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Some Time in 2009

WASHINGTON: Analog TV broadcasting will end in 2009. Just when in 2009 depends on the compromise hammered out between the House and Senate DTV bills.

The Senate bill ends NTSC signals April 7, 2009, after college basketball championship games. The House version cuts power at the crack of Jan. 1, 2009, when two of the biggest games in college football are scheduled--the Orange and Rose Bowls.

The respective bills should reach the House and Senate floors as part of budget reconciliation packages around the time this magazine hits the street. A conference committee will subsequently work out the differences.

Besides setting disparate hard dates, each bill allocated different sums for converter box subsidies, digitizing translators, emergency communications and even when to commence spectrum auctions. The House bill denotes Jan. 7, 2008; the Senate bill starts them three weeks later.


Both bills subsidize the digital-to-analog converter boxes necessary for NTSC receivers to continue working after the shutoff. However, where the Senate simply earmarked $3 billion for a program, the House got down in the weeds, parsing out $990 million for boxes, administrative costs and "consumer education."

Democrats on the House Commerce Committee agitated to the end to put more money toward D2A converters. At a markup session that lasted nearly eight hours, Reps. Ed Markey (D-Mass.) and John Dingell (D-Mich.) pushed amendments to send D2A vouchers to every household in the country, but the bills were shot down by majority Republicans. The final package provides for two $40 coupons to unspecified "qualifying" households until the D2A fund is exhausted, potentially leaving millions of consumers to fend for themselves.

"This bill will put pressure on a future Congress to move the date yet again," Markey said. "It represents an unconstitutional taking of private property without compensation. Thirty-million analog sets were sold last year; 18 million were sold this year. You're going to shut them off in three years?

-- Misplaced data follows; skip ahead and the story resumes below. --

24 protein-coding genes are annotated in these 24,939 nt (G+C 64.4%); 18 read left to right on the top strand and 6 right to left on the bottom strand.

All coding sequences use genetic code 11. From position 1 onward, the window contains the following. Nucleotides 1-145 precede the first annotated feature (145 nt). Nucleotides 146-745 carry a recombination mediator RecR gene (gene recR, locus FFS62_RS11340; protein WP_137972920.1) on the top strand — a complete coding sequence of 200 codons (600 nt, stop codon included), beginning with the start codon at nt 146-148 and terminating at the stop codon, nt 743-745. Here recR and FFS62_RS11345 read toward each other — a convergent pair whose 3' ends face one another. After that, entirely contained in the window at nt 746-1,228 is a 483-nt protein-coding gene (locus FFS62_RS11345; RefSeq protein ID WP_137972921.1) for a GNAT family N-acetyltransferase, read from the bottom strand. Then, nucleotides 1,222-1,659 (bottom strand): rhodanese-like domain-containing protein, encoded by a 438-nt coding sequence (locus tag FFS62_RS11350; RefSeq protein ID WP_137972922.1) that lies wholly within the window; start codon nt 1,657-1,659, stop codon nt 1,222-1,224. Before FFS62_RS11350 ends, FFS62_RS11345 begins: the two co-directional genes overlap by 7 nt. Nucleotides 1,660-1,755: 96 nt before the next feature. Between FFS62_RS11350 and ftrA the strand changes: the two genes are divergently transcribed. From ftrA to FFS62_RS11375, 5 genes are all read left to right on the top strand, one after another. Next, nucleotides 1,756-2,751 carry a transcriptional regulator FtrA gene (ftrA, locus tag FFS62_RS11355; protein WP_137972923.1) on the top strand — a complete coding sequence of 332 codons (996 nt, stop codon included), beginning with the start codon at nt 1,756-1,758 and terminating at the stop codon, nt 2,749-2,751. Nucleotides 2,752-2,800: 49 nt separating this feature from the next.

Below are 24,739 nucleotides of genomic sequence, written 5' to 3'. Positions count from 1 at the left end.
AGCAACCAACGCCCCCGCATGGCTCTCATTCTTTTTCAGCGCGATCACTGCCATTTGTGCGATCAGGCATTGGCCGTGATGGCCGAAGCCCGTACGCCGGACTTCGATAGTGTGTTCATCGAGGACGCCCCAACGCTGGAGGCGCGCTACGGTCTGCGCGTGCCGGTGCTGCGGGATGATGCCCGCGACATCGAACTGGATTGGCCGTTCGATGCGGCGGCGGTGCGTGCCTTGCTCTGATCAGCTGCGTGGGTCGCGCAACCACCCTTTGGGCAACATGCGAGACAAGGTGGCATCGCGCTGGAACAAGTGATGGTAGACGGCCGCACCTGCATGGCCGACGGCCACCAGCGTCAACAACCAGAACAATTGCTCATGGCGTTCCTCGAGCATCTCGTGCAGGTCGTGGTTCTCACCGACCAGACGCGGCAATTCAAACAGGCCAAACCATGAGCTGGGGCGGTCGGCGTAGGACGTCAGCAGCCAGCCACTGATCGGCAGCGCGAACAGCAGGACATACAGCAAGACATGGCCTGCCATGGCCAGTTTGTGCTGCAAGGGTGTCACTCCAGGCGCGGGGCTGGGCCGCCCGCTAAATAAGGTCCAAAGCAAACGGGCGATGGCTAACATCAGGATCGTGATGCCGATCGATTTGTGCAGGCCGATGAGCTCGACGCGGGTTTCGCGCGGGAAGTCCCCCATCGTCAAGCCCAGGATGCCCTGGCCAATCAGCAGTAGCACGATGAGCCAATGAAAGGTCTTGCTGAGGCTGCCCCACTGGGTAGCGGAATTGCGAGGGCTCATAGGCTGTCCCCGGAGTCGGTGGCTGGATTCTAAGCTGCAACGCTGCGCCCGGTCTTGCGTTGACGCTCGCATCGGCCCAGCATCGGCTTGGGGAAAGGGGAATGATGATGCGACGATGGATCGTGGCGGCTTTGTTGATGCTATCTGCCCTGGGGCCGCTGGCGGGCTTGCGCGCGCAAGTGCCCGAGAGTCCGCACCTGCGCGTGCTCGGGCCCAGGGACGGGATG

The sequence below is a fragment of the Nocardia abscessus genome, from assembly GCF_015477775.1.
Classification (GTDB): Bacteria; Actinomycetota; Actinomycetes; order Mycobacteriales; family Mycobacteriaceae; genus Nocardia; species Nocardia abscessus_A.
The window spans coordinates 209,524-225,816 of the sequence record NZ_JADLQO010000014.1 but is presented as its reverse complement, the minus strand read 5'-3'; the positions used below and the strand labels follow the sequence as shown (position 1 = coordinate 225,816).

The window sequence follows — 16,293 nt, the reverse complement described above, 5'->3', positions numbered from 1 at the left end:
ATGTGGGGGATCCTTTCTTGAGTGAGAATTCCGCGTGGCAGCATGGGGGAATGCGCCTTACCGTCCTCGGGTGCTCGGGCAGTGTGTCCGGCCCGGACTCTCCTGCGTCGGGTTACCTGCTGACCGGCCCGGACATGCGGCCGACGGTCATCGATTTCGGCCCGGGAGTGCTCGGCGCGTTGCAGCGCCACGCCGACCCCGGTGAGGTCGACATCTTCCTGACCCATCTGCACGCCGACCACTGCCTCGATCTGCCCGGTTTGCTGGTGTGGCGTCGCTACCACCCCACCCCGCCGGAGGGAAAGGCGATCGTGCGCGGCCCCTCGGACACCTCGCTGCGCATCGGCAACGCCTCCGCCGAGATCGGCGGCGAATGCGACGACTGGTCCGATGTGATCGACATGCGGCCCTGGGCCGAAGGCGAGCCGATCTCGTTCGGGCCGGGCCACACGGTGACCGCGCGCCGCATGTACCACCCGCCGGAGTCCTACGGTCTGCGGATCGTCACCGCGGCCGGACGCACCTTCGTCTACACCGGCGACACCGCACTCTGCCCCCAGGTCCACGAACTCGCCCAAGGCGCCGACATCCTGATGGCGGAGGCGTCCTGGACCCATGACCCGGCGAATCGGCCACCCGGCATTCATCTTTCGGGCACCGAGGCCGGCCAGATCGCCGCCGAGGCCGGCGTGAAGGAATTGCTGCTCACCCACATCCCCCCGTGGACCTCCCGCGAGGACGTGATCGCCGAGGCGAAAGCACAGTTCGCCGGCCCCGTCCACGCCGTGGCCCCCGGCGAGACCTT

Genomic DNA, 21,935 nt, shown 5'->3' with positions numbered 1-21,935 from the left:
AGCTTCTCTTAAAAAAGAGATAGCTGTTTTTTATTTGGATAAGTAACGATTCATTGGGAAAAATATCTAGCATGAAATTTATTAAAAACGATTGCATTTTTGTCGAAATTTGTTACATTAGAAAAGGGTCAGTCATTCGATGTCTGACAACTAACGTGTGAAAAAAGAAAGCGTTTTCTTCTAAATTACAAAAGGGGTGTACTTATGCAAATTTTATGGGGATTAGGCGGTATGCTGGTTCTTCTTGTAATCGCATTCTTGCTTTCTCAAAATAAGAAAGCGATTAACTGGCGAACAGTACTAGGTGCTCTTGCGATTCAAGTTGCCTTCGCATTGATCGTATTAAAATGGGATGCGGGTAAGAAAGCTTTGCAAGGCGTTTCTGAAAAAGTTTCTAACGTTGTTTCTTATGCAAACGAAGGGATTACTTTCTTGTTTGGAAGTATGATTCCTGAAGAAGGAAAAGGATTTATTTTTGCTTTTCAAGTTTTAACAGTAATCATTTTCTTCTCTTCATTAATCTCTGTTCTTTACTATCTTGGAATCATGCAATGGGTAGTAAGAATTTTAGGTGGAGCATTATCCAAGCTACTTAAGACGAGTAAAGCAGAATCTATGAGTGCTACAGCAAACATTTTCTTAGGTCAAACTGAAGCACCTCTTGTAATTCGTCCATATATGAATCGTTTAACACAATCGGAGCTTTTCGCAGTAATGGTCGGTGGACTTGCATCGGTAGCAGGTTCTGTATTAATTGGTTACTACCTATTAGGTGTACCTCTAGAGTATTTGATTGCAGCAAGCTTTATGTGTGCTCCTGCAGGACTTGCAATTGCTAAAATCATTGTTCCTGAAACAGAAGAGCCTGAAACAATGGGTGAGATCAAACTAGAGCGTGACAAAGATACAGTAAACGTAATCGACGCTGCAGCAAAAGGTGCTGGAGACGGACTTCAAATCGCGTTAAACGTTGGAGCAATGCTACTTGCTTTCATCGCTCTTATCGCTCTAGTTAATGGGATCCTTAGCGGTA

"If someone came in and took the TV set you bought in 2006 for $500 and threw it out the window, you've have them arrested."

Rep. Fred Upton (R-Mich.) countered that 80 percent of TV households have cable or DBS, and a universal subsidy would just confuse people. Rep. Steve Buyer (R-Ind.) blasted Markey's "takings" argument and unsucessfully proposed eliminating the D2A subsidy altogether.

Of the $990 million ultimately designated to D2As, $160 million is for administration and education, leaving $830 million to pay for converters. That amount would cover all 20.8 million U.S. households that rely exclusively on over-the-air television (according to Government Account-ability Office estimates) for one coupon, but not for two. The program is first-come, first-serve, with a one-year request window that ends the same day the bill shuts down analog transmitters--Jan. 1, 2009. All coupons will expire three months after being issued.

The bill defines a D2A as a relatively stripped-down box "that does not contain features or functions except those necessary" to receive and display DTV signals on an analog-only set. The language represents a "get" for the Consumer Electronics Association, which earlier scoffed over broadcast lobby efforts to establish D2A performance standards. The CEA also dodged a D2A power consumption constraint proposed by Markey, who conjured a cataclysmic draw on the nation's energy grid. Markey's proposal was dissed in favor of another by Rep. Mary Bono (R-Calif.) that set maximum standby D2A power consumption at 9 watts--about what current prototypes use.

The House bill also requires TV set makers to start labeling analog-only sets six months after passage:

"This television has only an analog broadcast tuner. After Dec. 31, 2008, television broadcasters will broadcast only in digital format. You will then need to connect this television to a digital-to-analog converter box or cable or satellite service if you wish to receive broadcast programming... etc."

Retailers will have to start displaying a similarly worded warning in stores 45 days after passage of the bill, and cable operators will have to include it in mailings.

Broadcasters will have to run twice daily PSAs on the analog shutdown, between 8 and 9 a.m., and 8 and 9 p.m. Committee chairman Joe Barton (R-Texas) indicated he's not married to the timeframe, and that it could be subject to negotiation in conference.